Here is a video of Siegfried Engelmann demonstrating the mathematical learning of some children he worked with for a period of 1 or 2 years. Engelmann is one of the co-developers of a program called Direct Instruction, not to be confused with its cousin, direct instruction.

At the beginning of this video, Engelmann is careful to frame the video as a demonstration of learning rather than a demonstration of teaching, but it actually ends up being both. Engelmann, being a caring educator, cannot help but do a bit of teaching in this video.

Lesson analysis:

First, Engelmann builds up student motivation by presenting problems as challenging. He sets up students with statements like, “That’s pretty good, but pretty easy! Wait til you see this one.” When a student responds with a correct answer, he responds with, “Yay!” and then asks everyone to repeat the question and the answer. This kind of interaction is an ongoing theme throughout the video.

The students do not raise their hands, nor does Engelmann call on any students individually. Instead students call out answers as soon as they have them, so that often many different students call out answers together.

Next, Engelmann chooses specific sequences of problems to ask or pairs of problems that make some idea more clear through their variation from each other. For example, here is one sequence of questions:

1. What’s 8 plus 2?
2. What’s 10 plus 2?
3. 12 plus 2?

And here’s another sequence:

1. 7 plus 2?
2. 7 plus 3?
3. 7 plus 4?
4. 7 plus 5?

Choosing a sequence of problems to answer to elicit a particular strategy or idea is a reasonably common strategy in teaching, sometimes called a Number String or Problem String.

After nearly every question, the students respond by repeating the question and answer in unison, something they have clearly been taught to do. Underlying this strategy is presumably the belief that all children should be expected to participate in some way in class. Doug Lemov would call this, No Opt Out, and others have referred to it as holding high expectations for students.

Engelmann also circles back to previous problems students have done, increasing the connections students might make between problems. About 1 minute after students solved the problem “7 + 4 = ?” verbally, Engelmann writes the following on the board for students to solve.

While Engelmann does not make the connection between this problem and the one students solved earlier explicit, it’s not likely to be an accidental choice of problem, given how deliberately the problems appear to be selected through-out the video.

Students frequently can be seen to be counting to find the answers to the question, a practice Engelmann makes no effort discourage, in fact he prompts it as a strategy at one point during the video.

Throughout the video, the children are exuberant and excited to be participating in this lesson. I did not notice any times when children seemed “off task” or disruptive, except perhaps towards the very end of the session where some of the children appear a bit tired.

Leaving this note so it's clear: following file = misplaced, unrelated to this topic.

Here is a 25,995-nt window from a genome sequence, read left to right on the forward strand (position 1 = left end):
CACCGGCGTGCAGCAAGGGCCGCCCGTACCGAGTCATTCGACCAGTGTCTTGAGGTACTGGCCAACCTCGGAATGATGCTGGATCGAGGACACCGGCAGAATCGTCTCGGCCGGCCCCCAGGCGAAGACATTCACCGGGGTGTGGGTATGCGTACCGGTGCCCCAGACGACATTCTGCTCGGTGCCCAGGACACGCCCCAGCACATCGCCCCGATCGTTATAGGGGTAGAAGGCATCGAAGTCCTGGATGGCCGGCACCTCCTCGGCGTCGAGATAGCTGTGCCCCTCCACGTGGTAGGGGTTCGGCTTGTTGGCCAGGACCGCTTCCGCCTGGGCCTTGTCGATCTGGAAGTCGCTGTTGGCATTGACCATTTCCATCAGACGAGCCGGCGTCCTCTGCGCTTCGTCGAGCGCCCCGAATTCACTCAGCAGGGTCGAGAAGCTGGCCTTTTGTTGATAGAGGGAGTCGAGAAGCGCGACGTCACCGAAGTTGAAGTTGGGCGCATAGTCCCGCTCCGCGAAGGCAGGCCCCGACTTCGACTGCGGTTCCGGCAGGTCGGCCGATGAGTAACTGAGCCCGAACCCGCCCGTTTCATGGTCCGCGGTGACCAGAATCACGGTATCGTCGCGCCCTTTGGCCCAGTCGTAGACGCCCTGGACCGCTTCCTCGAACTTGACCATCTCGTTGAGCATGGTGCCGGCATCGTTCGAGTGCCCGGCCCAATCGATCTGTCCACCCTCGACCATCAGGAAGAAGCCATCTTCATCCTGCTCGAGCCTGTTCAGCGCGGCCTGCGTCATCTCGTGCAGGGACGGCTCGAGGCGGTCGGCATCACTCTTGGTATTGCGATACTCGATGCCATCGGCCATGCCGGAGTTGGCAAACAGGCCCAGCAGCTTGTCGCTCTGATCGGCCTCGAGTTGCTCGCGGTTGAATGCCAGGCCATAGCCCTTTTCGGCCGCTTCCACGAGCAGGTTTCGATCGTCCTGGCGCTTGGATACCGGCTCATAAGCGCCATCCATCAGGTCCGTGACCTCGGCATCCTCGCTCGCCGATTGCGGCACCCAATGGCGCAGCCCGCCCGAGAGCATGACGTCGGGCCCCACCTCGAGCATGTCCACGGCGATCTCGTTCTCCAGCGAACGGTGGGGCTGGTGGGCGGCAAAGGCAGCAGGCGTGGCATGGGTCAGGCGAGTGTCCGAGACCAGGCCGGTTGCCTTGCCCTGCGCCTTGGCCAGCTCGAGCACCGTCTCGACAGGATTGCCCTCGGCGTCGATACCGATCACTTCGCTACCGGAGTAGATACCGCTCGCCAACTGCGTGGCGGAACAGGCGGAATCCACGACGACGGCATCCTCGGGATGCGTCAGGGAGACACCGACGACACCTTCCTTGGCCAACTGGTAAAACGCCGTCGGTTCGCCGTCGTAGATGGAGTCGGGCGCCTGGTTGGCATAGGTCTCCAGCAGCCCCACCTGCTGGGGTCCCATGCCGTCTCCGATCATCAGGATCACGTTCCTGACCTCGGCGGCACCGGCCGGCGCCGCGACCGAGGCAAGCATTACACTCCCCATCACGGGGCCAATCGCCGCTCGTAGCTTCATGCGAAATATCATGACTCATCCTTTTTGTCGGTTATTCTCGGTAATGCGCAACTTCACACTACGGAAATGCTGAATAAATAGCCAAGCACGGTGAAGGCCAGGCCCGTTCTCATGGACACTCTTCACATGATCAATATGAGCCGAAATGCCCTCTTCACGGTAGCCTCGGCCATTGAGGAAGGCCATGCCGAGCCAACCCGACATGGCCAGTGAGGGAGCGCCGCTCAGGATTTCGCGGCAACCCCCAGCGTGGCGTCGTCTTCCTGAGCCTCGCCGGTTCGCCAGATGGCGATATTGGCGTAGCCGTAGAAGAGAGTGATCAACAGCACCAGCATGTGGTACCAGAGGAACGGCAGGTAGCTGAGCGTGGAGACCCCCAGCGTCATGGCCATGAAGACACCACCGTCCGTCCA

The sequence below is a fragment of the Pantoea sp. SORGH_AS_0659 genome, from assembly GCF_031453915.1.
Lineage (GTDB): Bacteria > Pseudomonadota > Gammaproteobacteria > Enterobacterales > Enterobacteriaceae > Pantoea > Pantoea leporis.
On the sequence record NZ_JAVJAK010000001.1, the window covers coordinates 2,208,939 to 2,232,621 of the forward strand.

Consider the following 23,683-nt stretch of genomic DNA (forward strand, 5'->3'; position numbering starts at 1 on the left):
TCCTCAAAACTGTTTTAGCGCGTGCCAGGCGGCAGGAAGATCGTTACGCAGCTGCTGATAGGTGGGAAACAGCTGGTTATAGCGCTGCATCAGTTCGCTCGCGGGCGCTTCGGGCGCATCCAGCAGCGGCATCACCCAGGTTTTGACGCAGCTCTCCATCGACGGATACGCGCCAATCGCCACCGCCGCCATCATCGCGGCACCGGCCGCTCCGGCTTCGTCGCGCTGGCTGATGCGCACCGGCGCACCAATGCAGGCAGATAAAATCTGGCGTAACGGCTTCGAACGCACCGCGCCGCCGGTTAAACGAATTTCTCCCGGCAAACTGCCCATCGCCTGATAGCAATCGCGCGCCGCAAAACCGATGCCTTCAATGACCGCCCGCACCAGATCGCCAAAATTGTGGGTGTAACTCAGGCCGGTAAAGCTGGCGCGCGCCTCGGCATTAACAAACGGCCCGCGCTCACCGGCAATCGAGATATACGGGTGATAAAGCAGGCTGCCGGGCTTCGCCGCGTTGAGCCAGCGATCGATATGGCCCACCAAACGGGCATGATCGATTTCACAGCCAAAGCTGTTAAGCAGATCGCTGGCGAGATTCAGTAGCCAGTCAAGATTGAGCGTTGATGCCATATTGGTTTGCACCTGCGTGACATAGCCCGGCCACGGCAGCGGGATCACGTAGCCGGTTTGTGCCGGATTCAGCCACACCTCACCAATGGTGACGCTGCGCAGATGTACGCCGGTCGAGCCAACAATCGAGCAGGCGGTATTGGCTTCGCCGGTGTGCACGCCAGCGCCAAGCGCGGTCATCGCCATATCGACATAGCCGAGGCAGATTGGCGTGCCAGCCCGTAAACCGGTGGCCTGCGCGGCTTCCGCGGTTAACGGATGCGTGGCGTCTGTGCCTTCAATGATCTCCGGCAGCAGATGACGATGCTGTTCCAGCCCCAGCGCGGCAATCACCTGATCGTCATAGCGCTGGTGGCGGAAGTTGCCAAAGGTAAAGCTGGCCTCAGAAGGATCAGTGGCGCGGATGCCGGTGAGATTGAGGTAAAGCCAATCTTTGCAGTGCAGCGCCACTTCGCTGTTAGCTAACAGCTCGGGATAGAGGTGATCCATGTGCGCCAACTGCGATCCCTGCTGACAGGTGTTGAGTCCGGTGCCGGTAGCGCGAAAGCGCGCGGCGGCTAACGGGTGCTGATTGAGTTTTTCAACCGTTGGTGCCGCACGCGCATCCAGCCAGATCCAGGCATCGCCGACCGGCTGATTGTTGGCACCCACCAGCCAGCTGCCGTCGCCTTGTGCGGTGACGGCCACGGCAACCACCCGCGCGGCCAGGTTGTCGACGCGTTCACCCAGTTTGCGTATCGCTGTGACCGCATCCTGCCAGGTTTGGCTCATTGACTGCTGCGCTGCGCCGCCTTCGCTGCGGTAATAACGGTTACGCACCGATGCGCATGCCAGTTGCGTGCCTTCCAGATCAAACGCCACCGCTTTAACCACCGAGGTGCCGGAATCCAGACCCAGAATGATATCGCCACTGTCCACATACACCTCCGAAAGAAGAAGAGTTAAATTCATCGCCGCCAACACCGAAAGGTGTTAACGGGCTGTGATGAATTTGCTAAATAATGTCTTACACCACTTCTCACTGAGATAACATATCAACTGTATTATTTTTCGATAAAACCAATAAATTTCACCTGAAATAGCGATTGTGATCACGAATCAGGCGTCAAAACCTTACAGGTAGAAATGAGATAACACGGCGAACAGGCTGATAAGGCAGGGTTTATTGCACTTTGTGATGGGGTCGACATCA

At one point Engelmann makes a deliberate mistake, a common strategy used by teachers, and three of the children run up from their seats to correct the mistake for him, which ends up being part of the fun of the lesson. He also models how he responds to making a mistake and being corrected by the students — it’s no big deal.

Engelmann pays careful attention to the language he uses. There are no tricks, no shortcuts, and no mathematical imprecisions. For example, in working through the example of 38 + 14, he is careful to refer to each digit by its place value meaning, so instead of saying 3 plus 1, he says 30 plus 10.

Engelmann asks many questions during the lesson. At one point, he asks, “Why can’t I erase the R here and put a 4?” which is likely intended to highlight the distinction between 54 and 5 × 4. Notice how he has both examples visible for contrast and that he is using an iconic gesture to emphasis what he is talking about with his question.

At one point, Engelmann draws a rectangle and marks it 3′ by 7′ and then asks students, “How many squares would be in this shape?” One of the student starts thinking out loud and says, “Okay, count by 3s. Count by 3s seven times.” The next problem he writes up he uses the same rectangle and relabels the sides 4 and c and marks the area as 24. He then asks students to figure out what c must be.

Two of the students call out 5, then another student calls out 6. Engelmann responds with, “Is that right?” as the students say 5 and then “6 is right!” when a student says 6. Engelmann then prompts students to “count by 4s how many times to get 24” as other students join him and repeat his instructions. As a group then, the whole class counts by 4. No students are singled out when they make mistakes, but no mistakes go without feedback either.

Near the end of the learning demonstration, Engelmann gives a fairly challenging problem.

Engelmann waits 20 seconds before taking any action other than just watching the children think. Instead of telling students the answer or giving them a strategy, he changes the problem.

Students figure out the revised problem, and then Engelmann puts the original problem back up on the blackboard. He then waits again, this time for 18 seconds. This amount of wait time is remarkable given that most of the evening, Engelmann usually never waits more than a second for students to respond. Finally a student responds, and Engelmann congratulations the student and shares their answer with the class.

The class ends by Engelmann thanking the students for their participation and shaking each students’ hands.